Wallabies discover backrow riches
WALLABIES skipper Michael Hooper said the Australian backrow options have gone from light to lengthy in Melbourne after two assured debuts and the expected return of Ned Hanigan.
The return of Hanigan to the Australian squad shapes as the only likely change ahead of the second Test but Ireland are tipped to make as many eight, with pivot Jonny Sexton leading a cavalry charge of stars back into the run-on team.
Hanigan only needed to survive contact training this week to complete his comeback from a four-week knee injury, and the Waratahs No.6 is a strong chance to start for the Wallabies in the second Test given the need to solidify the lineout.
New boys Caleb Timu and Pete Samu both did well in their first Tests, and with David Pocock outstanding and Lukhan Tui strong off the bench in Brisbane, suddenly there are tough choices to make.
Only last week it felt like there was a lack of depth, said Hooper.
"You have two guys who just debuted there on the weekend, and both did a good job. And some guys who are away with injury at the moment," he said.
"So it has a strong feel. Going into this series, it was a bit oh we are a bit light on there, only having five. Then you have Pete (Samu) coming in, Caleb coming in and now Ned is coming back, it is starting to look strong and competition for spots is healthy. Which is great."
Hooper said he was impressed by Samu, who is returning to his hometown of Melbourne this week.
"He is quality. He doesn't say much, he is just getting a feel around the group at the moment but the times I have talked with him he has a good feel for the little things of the game," Hooper said. "He has been all class."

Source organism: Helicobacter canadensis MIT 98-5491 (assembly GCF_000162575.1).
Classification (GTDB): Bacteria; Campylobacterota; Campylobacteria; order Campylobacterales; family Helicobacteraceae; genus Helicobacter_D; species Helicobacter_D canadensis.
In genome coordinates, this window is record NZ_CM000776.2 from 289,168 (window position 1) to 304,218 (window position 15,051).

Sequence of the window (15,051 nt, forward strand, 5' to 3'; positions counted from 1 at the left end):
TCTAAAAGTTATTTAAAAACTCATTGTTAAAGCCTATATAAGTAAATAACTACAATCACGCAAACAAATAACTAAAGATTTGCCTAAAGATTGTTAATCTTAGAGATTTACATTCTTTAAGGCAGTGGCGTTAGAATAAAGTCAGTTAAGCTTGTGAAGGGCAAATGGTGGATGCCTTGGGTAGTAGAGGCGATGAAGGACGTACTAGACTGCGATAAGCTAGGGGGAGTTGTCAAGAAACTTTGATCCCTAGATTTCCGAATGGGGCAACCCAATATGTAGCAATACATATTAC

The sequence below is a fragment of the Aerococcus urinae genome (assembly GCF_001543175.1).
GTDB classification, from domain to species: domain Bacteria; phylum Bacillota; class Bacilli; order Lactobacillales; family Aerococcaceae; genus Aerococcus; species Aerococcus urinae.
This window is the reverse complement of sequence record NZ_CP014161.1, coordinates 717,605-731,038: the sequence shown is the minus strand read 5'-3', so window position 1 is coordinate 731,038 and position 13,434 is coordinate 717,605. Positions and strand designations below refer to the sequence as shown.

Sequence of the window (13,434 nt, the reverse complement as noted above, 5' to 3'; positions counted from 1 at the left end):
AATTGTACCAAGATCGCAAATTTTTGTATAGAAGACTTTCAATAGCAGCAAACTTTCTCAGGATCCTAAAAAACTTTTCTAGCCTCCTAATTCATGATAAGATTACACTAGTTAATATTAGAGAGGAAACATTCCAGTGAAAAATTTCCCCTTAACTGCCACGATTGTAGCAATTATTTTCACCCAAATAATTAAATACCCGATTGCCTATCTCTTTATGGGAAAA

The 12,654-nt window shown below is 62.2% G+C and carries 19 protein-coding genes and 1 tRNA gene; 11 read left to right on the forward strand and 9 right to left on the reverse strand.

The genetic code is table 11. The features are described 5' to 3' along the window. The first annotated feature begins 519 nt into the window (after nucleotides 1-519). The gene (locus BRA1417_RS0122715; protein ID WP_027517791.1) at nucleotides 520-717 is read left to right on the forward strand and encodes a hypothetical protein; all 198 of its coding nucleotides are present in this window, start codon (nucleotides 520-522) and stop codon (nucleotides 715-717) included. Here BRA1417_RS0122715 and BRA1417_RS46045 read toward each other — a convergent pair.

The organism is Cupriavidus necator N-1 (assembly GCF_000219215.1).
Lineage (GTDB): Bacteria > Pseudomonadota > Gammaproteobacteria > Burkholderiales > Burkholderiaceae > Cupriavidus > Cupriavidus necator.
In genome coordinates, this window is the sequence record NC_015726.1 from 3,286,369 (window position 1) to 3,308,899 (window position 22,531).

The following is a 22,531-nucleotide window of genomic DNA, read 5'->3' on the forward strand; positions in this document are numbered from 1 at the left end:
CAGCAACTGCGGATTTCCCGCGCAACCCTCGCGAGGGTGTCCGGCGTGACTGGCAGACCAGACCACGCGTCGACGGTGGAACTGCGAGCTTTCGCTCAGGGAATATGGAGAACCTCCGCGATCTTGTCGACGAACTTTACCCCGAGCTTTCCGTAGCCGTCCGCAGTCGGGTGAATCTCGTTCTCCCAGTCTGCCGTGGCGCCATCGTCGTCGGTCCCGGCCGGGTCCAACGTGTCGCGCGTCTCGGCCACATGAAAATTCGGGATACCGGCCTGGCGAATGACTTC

Sexton is expected to headline a host of Six Nations winners brought back into the starting team by Schmidt. Dan Leavy, Tadgh Furlong, Garry Ringrose and Cian Healy are all tipped to return.
"Sexton is world class," Wallabies halfback Will Genia said.
"He is one of the best players in the world, and he will bring a sense of calm and control to their side, which is one of their strengths. And he is a very attacking player as well. He likes to get those run-around loops and things as well. So we will definitely have to be on our game in terms of our 'D'."
Sexton said the Irish would have to deal with the physical defence and aggression of the Wallabies, which he knew was coming from a team coached by his former Leinster mentor.
"We expected it. Any team that plays under Michael Cheika will bring that," Sexton said.
"We spoke about that and we know that better anyone really. So we knew it was coming.
"We probably didn't deal with it as good as we could have in terms of allowing them to come out of the line and hit us like they did. But we will learn from it.
"I am sure they will bring the same intensity this week. Michael is a pretty relentless character and he will demand the same of them this week."
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